One of the Kids: Sid Solomon on Hosting Musical Explorers
This fall, artists representing Cuban, Greek, and American Folk music welcomed students in grades K–2 to Carnegie Hall to explore their voices with our new Musical Explorers host, Sid Solomon. Sid is a native Brooklynite, a graduate of the New York City public school system, and an active arts educator. He will be hosting the second round of Musical Explorers concerts featuring Chinese, Musical Theater, and Indian artists April 15–19 in Zankel Hall. We chatted with Sid about his experience.
Tell us a bit about your school music experiences growing up in New York City.
I attended New York City public schools from pre-K through high school and was very fortunate to be exposed to arts of all kinds at every level of my education. I made my stage debut in Cinderella at PS272 in Gravesend, participated in class musicals every year at PS114 in Canarsie, was in the school chorus at Andries Hudde Junior High School in Midwood, and began my formal training as an actor at LaGuardia High School of the Arts at Lincoln Center.
I also had the benefit of very artistically supportive parents who took my sisters and me to Young People’s Concerts at the New York Philharmonic, along with great museums, plays, musicals, and concerts all over the city. But I never had an experience like our audiences get to have at a Musical Explorers concert. If I weren’t having so much fun on stage hosting the show, I think I’d probably be a little jealous of the kids. The quality of the programming, the caliber of the artists, and the support of the staff at Carnegie Hall's Weill Music Institute continually amaze me. It’s an incredible opportunity for our students; one I know I would have loved if I’d had the chance.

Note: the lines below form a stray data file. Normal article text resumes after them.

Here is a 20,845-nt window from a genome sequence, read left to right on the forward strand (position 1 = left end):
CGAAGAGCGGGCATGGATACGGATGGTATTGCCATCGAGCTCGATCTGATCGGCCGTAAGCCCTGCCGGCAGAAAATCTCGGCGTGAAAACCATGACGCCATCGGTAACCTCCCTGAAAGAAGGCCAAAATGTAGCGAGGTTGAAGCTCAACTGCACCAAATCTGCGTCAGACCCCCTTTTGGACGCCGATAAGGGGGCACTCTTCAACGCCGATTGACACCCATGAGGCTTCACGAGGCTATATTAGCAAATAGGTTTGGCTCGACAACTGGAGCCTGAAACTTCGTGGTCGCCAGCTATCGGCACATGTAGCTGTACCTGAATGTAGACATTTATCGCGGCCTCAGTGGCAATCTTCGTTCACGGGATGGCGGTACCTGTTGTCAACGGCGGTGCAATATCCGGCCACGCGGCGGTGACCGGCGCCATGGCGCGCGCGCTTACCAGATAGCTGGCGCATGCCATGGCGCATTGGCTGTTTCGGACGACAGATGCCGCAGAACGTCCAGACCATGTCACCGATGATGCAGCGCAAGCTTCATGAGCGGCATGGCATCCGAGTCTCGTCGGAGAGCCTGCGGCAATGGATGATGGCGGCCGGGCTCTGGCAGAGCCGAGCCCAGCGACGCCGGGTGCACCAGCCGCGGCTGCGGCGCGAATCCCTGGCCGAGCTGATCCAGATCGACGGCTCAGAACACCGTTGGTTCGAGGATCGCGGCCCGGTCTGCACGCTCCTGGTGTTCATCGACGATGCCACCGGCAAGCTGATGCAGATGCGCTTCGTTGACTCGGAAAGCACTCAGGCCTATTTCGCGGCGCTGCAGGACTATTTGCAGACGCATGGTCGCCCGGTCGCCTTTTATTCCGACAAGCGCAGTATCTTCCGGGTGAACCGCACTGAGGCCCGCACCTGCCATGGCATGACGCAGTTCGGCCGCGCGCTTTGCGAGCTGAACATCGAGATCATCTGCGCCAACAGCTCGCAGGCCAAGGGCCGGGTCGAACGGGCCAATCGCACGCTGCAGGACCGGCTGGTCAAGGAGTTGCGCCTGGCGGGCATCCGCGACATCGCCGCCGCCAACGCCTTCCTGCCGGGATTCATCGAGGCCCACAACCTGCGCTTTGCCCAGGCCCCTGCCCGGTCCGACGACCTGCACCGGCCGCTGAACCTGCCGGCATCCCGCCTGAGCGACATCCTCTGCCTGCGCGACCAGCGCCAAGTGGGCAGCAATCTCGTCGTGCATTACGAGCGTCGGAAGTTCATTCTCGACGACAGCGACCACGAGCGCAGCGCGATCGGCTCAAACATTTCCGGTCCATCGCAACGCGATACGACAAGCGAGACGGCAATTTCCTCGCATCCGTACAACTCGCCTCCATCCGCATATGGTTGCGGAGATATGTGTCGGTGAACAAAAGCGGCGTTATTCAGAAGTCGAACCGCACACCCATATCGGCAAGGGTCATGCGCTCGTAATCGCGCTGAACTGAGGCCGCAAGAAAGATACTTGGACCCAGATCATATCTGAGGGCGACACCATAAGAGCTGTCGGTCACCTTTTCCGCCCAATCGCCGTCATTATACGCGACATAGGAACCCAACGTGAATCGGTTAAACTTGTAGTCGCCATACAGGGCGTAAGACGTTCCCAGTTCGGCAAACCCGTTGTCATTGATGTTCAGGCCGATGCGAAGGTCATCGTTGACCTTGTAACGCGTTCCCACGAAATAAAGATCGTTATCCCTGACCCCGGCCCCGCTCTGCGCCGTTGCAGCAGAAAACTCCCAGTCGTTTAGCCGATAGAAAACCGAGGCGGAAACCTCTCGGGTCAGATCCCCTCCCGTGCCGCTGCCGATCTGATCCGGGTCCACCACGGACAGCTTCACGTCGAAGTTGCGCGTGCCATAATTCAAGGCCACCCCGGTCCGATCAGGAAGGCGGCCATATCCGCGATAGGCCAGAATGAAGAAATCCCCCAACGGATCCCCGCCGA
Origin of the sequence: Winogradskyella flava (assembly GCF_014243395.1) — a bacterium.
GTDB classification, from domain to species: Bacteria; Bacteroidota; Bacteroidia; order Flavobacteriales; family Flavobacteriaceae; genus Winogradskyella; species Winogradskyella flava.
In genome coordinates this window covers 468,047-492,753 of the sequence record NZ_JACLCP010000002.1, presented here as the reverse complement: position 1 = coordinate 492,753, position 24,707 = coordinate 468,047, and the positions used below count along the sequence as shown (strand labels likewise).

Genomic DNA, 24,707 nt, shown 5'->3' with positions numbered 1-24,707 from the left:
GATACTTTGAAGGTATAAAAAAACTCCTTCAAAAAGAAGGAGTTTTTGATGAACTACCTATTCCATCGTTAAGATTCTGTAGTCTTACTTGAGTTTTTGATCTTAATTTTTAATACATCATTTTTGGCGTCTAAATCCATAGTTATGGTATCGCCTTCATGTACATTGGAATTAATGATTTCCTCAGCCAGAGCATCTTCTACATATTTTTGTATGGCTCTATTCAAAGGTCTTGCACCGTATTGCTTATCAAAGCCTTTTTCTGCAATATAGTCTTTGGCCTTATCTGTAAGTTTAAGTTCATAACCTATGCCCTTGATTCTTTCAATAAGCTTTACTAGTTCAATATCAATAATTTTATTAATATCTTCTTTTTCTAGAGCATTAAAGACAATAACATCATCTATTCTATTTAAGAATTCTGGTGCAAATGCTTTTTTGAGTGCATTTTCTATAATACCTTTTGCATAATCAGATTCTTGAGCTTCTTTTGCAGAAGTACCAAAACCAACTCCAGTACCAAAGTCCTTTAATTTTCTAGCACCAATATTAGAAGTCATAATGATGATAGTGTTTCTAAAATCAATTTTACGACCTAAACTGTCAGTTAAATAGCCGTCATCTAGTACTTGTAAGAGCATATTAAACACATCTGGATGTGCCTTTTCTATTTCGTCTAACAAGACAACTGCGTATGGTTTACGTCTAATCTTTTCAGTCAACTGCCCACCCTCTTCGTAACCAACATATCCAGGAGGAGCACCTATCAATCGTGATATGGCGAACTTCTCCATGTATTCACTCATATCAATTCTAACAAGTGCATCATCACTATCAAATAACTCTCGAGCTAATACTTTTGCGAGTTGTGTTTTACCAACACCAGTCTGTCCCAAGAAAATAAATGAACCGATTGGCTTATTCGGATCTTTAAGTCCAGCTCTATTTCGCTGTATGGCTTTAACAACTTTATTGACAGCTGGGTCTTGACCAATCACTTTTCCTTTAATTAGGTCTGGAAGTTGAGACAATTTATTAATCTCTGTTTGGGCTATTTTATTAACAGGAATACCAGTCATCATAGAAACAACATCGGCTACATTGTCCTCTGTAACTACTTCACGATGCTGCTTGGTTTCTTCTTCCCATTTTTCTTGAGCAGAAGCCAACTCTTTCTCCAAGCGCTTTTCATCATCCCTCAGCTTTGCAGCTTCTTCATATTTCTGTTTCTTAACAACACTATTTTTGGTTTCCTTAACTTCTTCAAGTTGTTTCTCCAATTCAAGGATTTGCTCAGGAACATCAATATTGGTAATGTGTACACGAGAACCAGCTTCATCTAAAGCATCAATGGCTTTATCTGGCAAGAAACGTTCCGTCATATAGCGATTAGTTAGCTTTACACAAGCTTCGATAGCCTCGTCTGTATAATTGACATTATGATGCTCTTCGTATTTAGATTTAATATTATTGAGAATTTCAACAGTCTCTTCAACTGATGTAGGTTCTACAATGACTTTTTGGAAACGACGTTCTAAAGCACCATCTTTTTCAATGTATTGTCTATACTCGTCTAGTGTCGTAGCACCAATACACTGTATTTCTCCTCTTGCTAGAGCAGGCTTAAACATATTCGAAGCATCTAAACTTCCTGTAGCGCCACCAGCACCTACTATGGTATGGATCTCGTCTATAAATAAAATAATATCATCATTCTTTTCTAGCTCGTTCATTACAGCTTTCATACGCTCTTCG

What does it mean to you now to be hosting the Musical Explorers program?
The week of concerts that I did this fall exceeded my greatest expectations. As an actor, I’m used to performing in character, wearing a costume, playing a part. I’ve had a lot of experience performing in front of young people, but the prospect of actually having to be myself was a little nerve-wracking.
“To work with students from New York City schools just like those that I attended means the world to me.”
What surprised me the most from the very beginning of the first concert was the generosity and warmth of our student audiences. They were engaged, prepared, and excited to be at Carnegie Hall, and it was a joy to lead them through the concert, introduce them to a stage full of incredible musicians, and help them think and learn about music in ways perhaps they hadn’t before.
To have this opportunity to work with students from New York City schools just like those that I attended means the world to me.
If you're in the NYC area, learn how to register your school as part of Musical Explorers. Registration opens this spring.
What are you looking forward to the most about the upcoming spring concert?
I’m looking forward to learning some things myself! I have a reasonably well-balanced artistic background, but my real expertise is in theater. So while I’m sure I’ll be familiar with (and love every second of) the Musical Theater section, I’m thrilled at the prospect of learning about Indian and Chinese musical cultures, much as I learned so much from Rolando, Joe, and Magda this fall.